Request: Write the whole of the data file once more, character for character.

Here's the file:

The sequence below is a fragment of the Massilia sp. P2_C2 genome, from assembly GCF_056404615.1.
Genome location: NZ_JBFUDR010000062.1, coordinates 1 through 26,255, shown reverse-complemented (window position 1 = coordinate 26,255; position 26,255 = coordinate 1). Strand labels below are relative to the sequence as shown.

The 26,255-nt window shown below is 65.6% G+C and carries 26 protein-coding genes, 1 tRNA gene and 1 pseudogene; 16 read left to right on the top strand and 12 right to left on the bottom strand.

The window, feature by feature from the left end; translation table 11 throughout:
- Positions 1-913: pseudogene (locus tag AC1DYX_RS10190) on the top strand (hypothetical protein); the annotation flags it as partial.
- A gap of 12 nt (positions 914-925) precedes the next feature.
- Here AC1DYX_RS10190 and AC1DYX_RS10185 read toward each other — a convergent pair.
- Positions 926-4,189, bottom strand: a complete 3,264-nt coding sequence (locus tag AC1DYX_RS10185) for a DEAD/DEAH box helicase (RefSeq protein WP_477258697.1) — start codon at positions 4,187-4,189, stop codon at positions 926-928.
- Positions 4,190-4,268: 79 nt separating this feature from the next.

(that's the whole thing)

The sequence below is a fragment of the Massilia sp. P2_C2 genome, from assembly GCF_056404615.1.
Genome location: NZ_JBFUDR010000062.1, coordinates 1 through 26,255, shown reverse-complemented (window position 1 = coordinate 26,255; position 26,255 = coordinate 1). Strand labels below are relative to the sequence as shown.

The 26,255-nt window shown below is 65.6% G+C and carries 26 protein-coding genes, 1 tRNA gene and 1 pseudogene; 16 read left to right on the top strand and 12 right to left on the bottom strand.

The window, feature by feature from the left end; translation table 11 throughout:
- Positions 1-913: pseudogene (locus tag AC1DYX_RS10190) on the top strand (hypothetical protein); the annotation flags it as partial.
- A gap of 12 nt (positions 914-925) precedes the next feature.
- Here AC1DYX_RS10190 and AC1DYX_RS10185 read toward each other — a convergent pair.
- Positions 926-4,189, bottom strand: a complete 3,264-nt coding sequence (locus tag AC1DYX_RS10185) for a DEAD/DEAH box helicase (RefSeq protein WP_477258697.1) — start codon at positions 4,187-4,189, stop codon at positions 926-928.
- Positions 4,190-4,268: 79 nt separating this feature from the next.